Model UN Conference X

PMHS hosted its tenth conference


Photo by Provided by PMHS Model UN

Students at Model UN Conference in Committee

Anson Zhou, Staff Reporter

These days, at any given time, you could turn on the TV and the same headlines will come-up: North Korea has once again threatened the U.S. with nuclear destruction or Evidence has been uncovered revealing Russian involvement in the recent U.S. Presidential election. Most Americans, if prompted with those topics, would likely be more than comfortable in having a discussion about it. But what about the ethnic-cleansing in Bangladesh or the military coup in Zimbabwe? Can they have a conversation about the severe lack of physicians in Eritrea or the Catalonian separatist movement in Spain? As citizens of the “superpower” of the modern world, it is essential to be aware of the affairs in our international community. However, due to the selective reporting of many media outlets (on mostly U.S. centric issues) and lack of concern from everyday people, this is simply not the case. Though the average person on the street may not consider global issues in their everyday lives, there are a special group of students who have devoted an unbelievable amount of effort into understanding what is happening outside of the small bubble of “Pax Americana”.

Model United Nations is an international club that simulates the activities that occur in the actual United Nations. Beginning a few years after the formation of the UN in 1945, this simulation attracted thousands of students at both the high school and collegiate level. So what exactly happens at this “Model UN”? In basic terms (and minus all the lingo), Model UN is generally centered around a conference event. Within the conference, there are multiple committees that are modeled after the committees in the United Nations. These include the Human Rights Council (HRC) and the World Health Organization (WHO), which were created to target their namesake areas. Within these committees, participants represent a certain nation, of which they are assigned. Over a laborious number of hours, these students debate furiously and simultaneously practice diplomacy with a goal to create a resolution to the issues they are presented with.

At Patchogue-Medford, Model United Nations began all the way back in 2004, by Ms. Botta, an AP World History teacher who continues to be the advisor today. It wasn’t until 2008 however, that Pat-Med held its very own conference. This year, they celebrated their tenth annual conference, drawing in over 200 students from high schools all over Long Island and from New York City. To Ms. Botta, the vast number of participants at Pat-Med MUNC really authenticated the conference overall. She stated that “It changes, and adds to the dynamic, when you have people of different backgrounds” – an opinion that most Model UN students will agree with. With the development of new technologies and growth of interconnectedness in our world, being able to work effectively with a large variety of people is more important than ever.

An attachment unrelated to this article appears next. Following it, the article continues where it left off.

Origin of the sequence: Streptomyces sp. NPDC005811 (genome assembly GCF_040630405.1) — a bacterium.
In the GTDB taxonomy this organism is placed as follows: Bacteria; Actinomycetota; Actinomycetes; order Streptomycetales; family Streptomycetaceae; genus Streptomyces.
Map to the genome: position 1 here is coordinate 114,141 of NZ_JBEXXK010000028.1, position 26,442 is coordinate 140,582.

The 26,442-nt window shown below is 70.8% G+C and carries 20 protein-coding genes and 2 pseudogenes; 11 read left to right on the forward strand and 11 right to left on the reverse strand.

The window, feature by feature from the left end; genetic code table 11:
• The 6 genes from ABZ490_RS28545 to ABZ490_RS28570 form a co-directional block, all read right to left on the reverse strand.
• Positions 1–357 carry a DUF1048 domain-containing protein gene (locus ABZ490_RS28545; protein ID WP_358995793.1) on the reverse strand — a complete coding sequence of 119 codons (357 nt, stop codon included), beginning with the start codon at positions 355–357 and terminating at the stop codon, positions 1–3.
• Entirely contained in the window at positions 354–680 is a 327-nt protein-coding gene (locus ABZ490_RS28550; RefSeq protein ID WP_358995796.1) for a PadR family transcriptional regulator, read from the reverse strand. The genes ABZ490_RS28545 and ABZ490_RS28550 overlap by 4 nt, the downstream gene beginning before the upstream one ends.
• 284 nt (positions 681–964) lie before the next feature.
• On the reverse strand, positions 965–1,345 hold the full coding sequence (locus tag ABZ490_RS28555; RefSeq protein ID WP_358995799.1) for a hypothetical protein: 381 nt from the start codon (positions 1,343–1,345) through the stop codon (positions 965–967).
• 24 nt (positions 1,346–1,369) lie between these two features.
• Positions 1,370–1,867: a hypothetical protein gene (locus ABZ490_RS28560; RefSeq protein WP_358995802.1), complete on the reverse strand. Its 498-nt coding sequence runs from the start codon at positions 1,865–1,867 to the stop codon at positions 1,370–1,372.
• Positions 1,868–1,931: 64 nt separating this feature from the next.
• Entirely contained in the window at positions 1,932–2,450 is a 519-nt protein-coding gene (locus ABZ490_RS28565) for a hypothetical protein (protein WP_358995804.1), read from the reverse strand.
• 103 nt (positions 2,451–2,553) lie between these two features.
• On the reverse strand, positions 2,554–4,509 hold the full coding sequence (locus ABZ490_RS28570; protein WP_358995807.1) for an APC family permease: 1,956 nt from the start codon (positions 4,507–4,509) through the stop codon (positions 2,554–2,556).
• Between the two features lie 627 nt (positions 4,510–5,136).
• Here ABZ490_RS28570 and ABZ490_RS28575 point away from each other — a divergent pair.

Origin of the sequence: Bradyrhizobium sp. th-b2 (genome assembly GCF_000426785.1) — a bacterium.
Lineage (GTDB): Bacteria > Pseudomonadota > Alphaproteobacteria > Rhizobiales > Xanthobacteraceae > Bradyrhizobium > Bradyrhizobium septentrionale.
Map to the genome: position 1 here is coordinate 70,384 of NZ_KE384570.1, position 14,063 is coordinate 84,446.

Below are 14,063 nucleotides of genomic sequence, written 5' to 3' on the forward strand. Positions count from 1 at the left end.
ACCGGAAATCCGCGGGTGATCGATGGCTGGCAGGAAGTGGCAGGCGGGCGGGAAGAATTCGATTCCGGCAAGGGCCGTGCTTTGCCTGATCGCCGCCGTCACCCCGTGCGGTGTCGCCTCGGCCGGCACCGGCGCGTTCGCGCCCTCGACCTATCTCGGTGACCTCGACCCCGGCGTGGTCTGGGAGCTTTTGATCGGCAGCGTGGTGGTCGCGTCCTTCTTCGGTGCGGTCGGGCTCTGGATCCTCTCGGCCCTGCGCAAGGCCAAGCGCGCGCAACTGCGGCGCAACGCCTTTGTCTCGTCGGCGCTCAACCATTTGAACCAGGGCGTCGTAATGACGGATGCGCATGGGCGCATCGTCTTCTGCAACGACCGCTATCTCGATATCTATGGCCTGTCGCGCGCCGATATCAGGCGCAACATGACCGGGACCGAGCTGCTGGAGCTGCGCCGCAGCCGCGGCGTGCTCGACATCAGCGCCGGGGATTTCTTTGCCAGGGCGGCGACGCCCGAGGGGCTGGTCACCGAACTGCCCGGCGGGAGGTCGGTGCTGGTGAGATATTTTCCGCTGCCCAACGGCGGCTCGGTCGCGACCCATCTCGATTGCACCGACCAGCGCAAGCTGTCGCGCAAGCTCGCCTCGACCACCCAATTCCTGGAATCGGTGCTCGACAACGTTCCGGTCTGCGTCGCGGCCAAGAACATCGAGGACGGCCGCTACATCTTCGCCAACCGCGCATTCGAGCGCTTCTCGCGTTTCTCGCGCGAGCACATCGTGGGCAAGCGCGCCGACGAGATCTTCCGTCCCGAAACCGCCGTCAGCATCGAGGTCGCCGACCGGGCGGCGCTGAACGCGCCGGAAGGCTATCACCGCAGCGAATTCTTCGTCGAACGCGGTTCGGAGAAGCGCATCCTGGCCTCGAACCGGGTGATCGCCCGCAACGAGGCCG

This cultivation of such a diverse and enriching experience was not without work however. The process of preparing for such a big conference had begun six months prior. One of the most special parts of this club is the direct involvement of students in all aspects. Not only are the students responsible for developing and researching the debate topics, students are actually given the privilege to run entire committees. Essentially, students act as mediators during the debate with no adult supervision or interference. Over time, Model UN evolved to become almost fully dependent on students, to the point where students were actually teaching their peers the necessities to become great delegates. Ms. Botta called this a “legacy that is perpetuated by the students that are part of it”. This club that she had decided to start over a decade ago, took a life of its own, where the students were able to sit in the driver’s seat.

This is a legacy that is perpetuated by the students that are part of it

— Ms. Botta

A huge advantage of participating in this club is developing as a global citizen. As stated before, in today’s world, and as an American, it is easy to be self-absorbed. We like to think that America is at the center of the universe and the only news that is relevant is the news pertaining directly to our own country. Personally, I see evidence of this everyday. Whenever a terrorist attack occurs on U.S. soil, the story perpetuates for weeks, if not months. Not that these events should not be extensively covered, but is it reasonable when a Las Vegas shooting receives thousands of hours of media coverage, while a suicide bombing in Nigeria which kills 50 people receives a mere sentence on the radio? Students in Model UN are breaking down that barrier to see the bigger picture. According to Ronald Lospenuso, the Secretary General of the team, he joined Model UN to “make new friends” and get him “out of his shell”. While achieving both of these goals, he can indubitably say that he has gained quite a lot more than those two things.

When prompted with whether or not there will be conference next year, Ms. Botta laughed and replied with a mysterious, “We’ll see.”